I find it hard to separate these signs of social disintegration from the large-scale economic landscape. The huge level of debt accumulated by banks during the Credit Crunch of 2008 has now been absorbed by governments across the globe, who are attempting to deal with it by cutting public spending rather than raising taxes. Meanwhile the bankers have accepted their bailouts with glee, paying themselves bonuses by the bucketful and no doubt squirreling away the dosh in the Cayman Islands. If the state sanctions greed on that scale, is it surprising that people at the bottom of the heap decide to join in by looting the local supermarket?

The young  have the right to feel particularly disillusioned. The current generation has lived beyond its means for too long and, realising it too late, is trying to pay for it by mortgaging the future. The opportunities our young people, especially those from less affluent  backgrounds, can look forward to, in terms of education and jobs, will be much poorer than my generation.

I’m not usually one to endorse the view of the Daily Telegraph, but I think this piece hits the nail pretty much on the head. As Karl Marx would have said, it’s all about alienation, and I can tell you it’s not just the “underclass” that’s feeling it at the moment.

None of which is to condone the violence: you can be angry with the looters and the arsonists and those engaged in wanton destruction, but that doesn’t mean you shouldn’t try to understand why it’s happening.

But I’m very afraid that there’s going to be a lot more of this. The sovereign debt crisis is far from over. In many ways it has only just begun. There will be deeper cuts in public spending, greater inequality, greater social divisions and more upheavals like this. I think we’re in for a rough ride. I’m just glad I’m no longer young.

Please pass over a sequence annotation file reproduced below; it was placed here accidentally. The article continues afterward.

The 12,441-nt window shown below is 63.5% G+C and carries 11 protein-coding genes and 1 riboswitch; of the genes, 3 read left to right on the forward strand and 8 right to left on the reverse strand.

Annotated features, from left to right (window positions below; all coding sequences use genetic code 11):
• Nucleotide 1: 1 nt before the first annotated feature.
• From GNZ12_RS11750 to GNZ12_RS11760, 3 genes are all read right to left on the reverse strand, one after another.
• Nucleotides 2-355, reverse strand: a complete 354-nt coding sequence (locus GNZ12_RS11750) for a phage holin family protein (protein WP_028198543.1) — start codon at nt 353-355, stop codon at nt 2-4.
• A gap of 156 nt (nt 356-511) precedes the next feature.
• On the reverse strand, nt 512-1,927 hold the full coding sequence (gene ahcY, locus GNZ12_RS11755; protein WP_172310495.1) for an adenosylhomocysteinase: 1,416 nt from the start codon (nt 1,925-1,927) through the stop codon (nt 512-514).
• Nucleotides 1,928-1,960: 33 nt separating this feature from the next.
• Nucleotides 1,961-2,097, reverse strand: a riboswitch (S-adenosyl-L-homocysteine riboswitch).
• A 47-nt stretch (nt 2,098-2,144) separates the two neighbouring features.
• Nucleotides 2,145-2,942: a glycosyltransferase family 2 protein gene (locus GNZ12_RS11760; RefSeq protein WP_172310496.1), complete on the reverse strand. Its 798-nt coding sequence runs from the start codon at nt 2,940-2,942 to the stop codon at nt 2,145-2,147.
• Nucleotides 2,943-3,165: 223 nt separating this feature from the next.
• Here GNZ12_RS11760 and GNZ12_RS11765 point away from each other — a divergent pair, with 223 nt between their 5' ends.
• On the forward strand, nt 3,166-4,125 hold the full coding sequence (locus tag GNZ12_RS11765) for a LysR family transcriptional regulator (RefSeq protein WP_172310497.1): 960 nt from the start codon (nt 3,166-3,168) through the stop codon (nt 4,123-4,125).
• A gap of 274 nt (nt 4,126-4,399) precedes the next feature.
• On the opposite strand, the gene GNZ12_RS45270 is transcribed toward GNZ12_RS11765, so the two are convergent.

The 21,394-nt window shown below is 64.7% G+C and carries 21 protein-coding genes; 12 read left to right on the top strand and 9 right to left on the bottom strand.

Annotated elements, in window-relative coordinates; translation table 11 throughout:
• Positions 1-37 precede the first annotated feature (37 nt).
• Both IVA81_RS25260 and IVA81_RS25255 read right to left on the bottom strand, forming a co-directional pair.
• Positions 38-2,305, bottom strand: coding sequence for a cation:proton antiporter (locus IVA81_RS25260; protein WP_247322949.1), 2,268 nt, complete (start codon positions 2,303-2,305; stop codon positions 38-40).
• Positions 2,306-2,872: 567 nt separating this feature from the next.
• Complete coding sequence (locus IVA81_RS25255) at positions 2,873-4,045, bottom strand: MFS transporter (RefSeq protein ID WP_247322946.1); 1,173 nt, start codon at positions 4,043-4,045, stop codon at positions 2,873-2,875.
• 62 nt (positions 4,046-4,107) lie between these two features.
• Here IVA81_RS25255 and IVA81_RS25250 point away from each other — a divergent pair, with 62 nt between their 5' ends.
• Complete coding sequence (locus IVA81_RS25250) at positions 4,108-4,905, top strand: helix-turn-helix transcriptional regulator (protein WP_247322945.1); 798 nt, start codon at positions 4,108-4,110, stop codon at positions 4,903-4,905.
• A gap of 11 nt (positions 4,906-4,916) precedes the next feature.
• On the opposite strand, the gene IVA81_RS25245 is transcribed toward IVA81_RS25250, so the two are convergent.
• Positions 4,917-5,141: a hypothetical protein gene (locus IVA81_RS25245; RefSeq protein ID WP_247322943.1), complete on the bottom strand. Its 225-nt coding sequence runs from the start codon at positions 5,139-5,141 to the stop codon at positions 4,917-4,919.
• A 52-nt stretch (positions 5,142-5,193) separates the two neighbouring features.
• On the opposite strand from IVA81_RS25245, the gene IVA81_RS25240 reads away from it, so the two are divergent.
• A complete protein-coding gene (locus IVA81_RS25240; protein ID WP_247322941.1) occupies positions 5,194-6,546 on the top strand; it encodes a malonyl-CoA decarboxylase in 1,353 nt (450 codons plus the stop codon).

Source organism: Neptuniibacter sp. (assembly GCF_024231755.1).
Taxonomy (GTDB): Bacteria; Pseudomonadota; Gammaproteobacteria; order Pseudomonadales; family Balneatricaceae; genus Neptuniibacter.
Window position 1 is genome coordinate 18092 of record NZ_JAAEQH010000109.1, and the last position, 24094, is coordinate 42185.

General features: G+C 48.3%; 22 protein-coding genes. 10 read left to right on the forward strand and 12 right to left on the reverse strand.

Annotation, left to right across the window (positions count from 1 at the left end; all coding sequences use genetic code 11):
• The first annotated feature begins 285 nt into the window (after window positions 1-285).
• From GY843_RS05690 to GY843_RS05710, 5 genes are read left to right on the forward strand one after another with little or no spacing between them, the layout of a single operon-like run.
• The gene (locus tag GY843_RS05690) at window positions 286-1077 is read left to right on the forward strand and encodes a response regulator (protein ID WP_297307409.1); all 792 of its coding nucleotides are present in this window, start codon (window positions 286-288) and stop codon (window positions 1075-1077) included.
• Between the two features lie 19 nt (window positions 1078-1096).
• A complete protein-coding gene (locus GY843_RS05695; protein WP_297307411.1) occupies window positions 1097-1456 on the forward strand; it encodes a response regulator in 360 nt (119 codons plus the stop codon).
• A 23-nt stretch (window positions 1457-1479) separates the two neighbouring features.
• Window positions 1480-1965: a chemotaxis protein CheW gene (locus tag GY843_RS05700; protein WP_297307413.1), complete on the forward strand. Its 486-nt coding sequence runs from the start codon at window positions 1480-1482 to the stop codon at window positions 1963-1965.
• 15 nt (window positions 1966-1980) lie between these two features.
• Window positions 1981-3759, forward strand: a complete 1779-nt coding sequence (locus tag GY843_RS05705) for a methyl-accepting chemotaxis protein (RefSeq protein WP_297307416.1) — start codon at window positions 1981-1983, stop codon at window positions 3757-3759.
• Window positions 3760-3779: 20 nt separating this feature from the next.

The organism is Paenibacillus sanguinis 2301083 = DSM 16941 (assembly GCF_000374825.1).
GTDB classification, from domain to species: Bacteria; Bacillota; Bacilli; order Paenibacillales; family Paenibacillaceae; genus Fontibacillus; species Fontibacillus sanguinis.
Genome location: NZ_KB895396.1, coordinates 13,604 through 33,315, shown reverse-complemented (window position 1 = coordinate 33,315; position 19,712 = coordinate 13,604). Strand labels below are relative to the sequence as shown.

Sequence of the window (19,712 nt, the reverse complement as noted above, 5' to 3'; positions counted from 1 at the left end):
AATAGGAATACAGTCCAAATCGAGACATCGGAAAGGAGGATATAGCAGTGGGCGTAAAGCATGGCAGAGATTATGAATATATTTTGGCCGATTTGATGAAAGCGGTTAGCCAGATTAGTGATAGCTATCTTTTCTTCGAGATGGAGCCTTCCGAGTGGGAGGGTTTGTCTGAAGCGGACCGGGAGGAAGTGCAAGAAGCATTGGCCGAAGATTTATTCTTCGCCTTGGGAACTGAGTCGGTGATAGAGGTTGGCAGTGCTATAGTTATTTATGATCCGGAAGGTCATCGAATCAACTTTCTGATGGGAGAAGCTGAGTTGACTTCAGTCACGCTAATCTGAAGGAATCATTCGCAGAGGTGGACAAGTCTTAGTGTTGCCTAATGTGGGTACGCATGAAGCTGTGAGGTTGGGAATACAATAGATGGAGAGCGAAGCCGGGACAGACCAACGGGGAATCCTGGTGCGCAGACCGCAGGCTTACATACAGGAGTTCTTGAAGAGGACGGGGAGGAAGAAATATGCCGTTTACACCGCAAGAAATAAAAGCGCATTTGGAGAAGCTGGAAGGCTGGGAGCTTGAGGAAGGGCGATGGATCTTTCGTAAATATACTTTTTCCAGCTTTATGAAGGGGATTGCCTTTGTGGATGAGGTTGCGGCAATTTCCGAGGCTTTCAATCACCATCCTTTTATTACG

Signs of the Times

Posted in Biographical, Science Politics, The Universe and Stuff with tags , , , on June 5, 2010 by telescoper

Well, I’m back from sunny Copenhagen to a very muggy Cardiff. I arrived by train just as this afternoon’s rugby match between Wales and South Africa finished so I got caught up in the crowds and had to follow a lengthy diversion to get home. I was a bit tetchy with the heat and feeling a bit tired, but feel a bit mellower now after a nice shower. Apparently it was a cracking game, with Wales losing narrowly to the Springboks in the end. I missed it all.

Not feeling like doing anything more energetic blogwise, I thought I’d just put up a few pictures of the trip before making dinner. I heard while I was in Copenhagen that there are plans to relocate the historic Niels Bohr Institute to new accommodation nearby. I’m very attached to the old place and I think it will be a terrible shame if the original buildings are flogged off or bulldozed. I believe that’s not going to happen but I’m not sure what their fate is going to be. Anyway, I asked one of the locals, Tamara Davis, to take a picture in front of the sign outside the old NORDITA  building, looking grumpy, to show my disapproval. I think she caught the mood perfectly.

Actually, Tamara isn’t really a local because she’s Australian, but she spends a couple of months a year in Denmark at the Dark Cosmology Centre, which is about ten minutes’ walk from the Niels Bohr Institute. I sat next to her at the conference dinner and found out that she’s also an international quality Ultimate Frisbee player. I wish I could pretend I knew what that was, but it sounds impressive. The fact that she’s training for a major event at the moment meant that she wasn’t drinking much wine so, being a gentleman, I drank the surplus on her behalf.

I wonder if there’s such a sport as Penultimate Frisbee?

Here’s another picture in front of the same building, featuring some folks from the workshop.

From left they are Dominik Schwarz (Bielefeld, Germany), Anthony Lasenby (Cambridge, UK), Carlo Burigana (Bologna, Italy),  Sabino Matarrese (Padova, Italy) and Paolo Natoli (Rome, Italy).

Last one shows the view in the evening sun looking down towards the picturesque old harbour area, called Nyhavn. I took this in anticipation of a nice cold beer among the crowds of people out enjoying themselves in the lovely weather. I wasn’t disappointed!